As of early March 2020, the World Health Organisation has officially declared the outbreak of a new strain of coronavirus, Covid-19, to be a global health emergency. At least 184 countries have reported cases of the virus, with more than 1,431,706 cases confirmed worldwide at the time of writing. Within the UK, new government rules have placed strict limitations on all non-essential travel, prompting countless businesses to remove as much business as possible from the office and, instead, asking their workforces to conduct business from the safety of their own homes.
Much effort has been made to mitigate the disruption to business-as-usual, and great swathes of the British workforce have managed a smooth transition into this new way of life. Had a global health crisis of these proportions occurred thirty years ago, the consequences would have been far greater — both for workers, and for entire industries.
While we are very lucky to be living and working in a digital age, which allows for round-the-clock access and communication, it unfortunately leaves many people vulnerable to the dangers of insufficient online security.
As has always been the case, cybercriminals are opportunistic, and highly skilled at spotting weaknesses within a company’s data security. Now more than ever, however, they are able to take advantage of a new, sharp rise in unsecured endpoints and home WiFi networks. Similarly, a new wave of coronavirus scams, designed to take advantage of the public’s fear, are already beginning to emerge; phishing, and emails containing malware, are making the rounds in an attempt to exploit a global tragedy, and gain access to sensitive data.
Read more about creating a secure remote workplace during the current Covid-19 crisis.
Use a Virtual Private Network
The use of a VPN establishes a secure connection between separate networks via the internet. It is an integral part of any business’s managed IT services, as it secures all communication between your employees’ devices and the network server, overcoming one of the major IT security threats of a decentralised workplace. Even if their home networks are not secure, sensitive data and communication can remain private — wherever they are working from.
Many of us would not expect a global crisis to prompt a sharp rise in attempted cyber attacks. What’s more, concerns over the spread of Covid-19 could encourage employees to fall victim to emails, apps and links purporting to be sent from trustworthy sources, such as the WHO and NHS.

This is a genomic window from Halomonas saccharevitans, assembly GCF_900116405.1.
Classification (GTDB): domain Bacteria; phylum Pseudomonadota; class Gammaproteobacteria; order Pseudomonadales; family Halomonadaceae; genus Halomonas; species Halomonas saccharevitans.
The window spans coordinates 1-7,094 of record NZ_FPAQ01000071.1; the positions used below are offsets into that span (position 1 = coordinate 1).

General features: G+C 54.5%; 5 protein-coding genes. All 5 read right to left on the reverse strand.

Keeping all employees up-to-date on the latest threats to IT security is essential, and more so than ever during a time of such unease and disruption.
Maintain Endpoint Security
Laptops and mobile devices are extremely vulnerable endpoints, and while the recent trend of BYOD (Bring Your Own Device) has helped many businesses to increase their IT security for these endpoints, we must remain every vigilant of these weaknesses — particularly during a time when unprecedented numbers of employees are known to be working outside the office.
Your managed IT services will be able to help keep endpoints secure, from using end-to-end encryption, ensuring that antivirus and malware protection are always up to the task to the use of Endpoint management systems to ringfence your data wherever it is being used.
Passwords are surprisingly easy for cybercriminals to steal, and entrusting data security to a single password is incredibly risky for any individual or business. Multi-factor authentication is the practice of creating additional layers of security, such as one-time passcodes generated by a smartphone application, or facial or fingerprint recognition.
Enforcing multi-factor authentication on all devices can, according to Microsoft, block over 99.9% of all account compromise attacks.
Maintain Constant Vigilance
Cyber threats are constantly evolving, and we can be certain that malicious attacks will adapt to get around new security solutions introduced in the wake of the UK lockdown and work from home movement. From human error to weaknesses in the network, monitoring your data security is paramount to business continuity during these difficult times.
Do not rely on outdated break-fix approaches taken by traditional IT support. Your managed IT services should adopt a proactive approach to all matters of IT security, anticipating threats and weaknesses before they have an opportunity to cause issues and disrupt business.
We are lucky to be facing this crisis at a time when remote working is readily available to so many employees; it ensures that many industries across the UK can continue to function. That said, we must take a realistic approach to the dangers of decentralised working, and approach this new way of life with the right knowledge and preparedness to succeed, in spite of this worldwide challenge.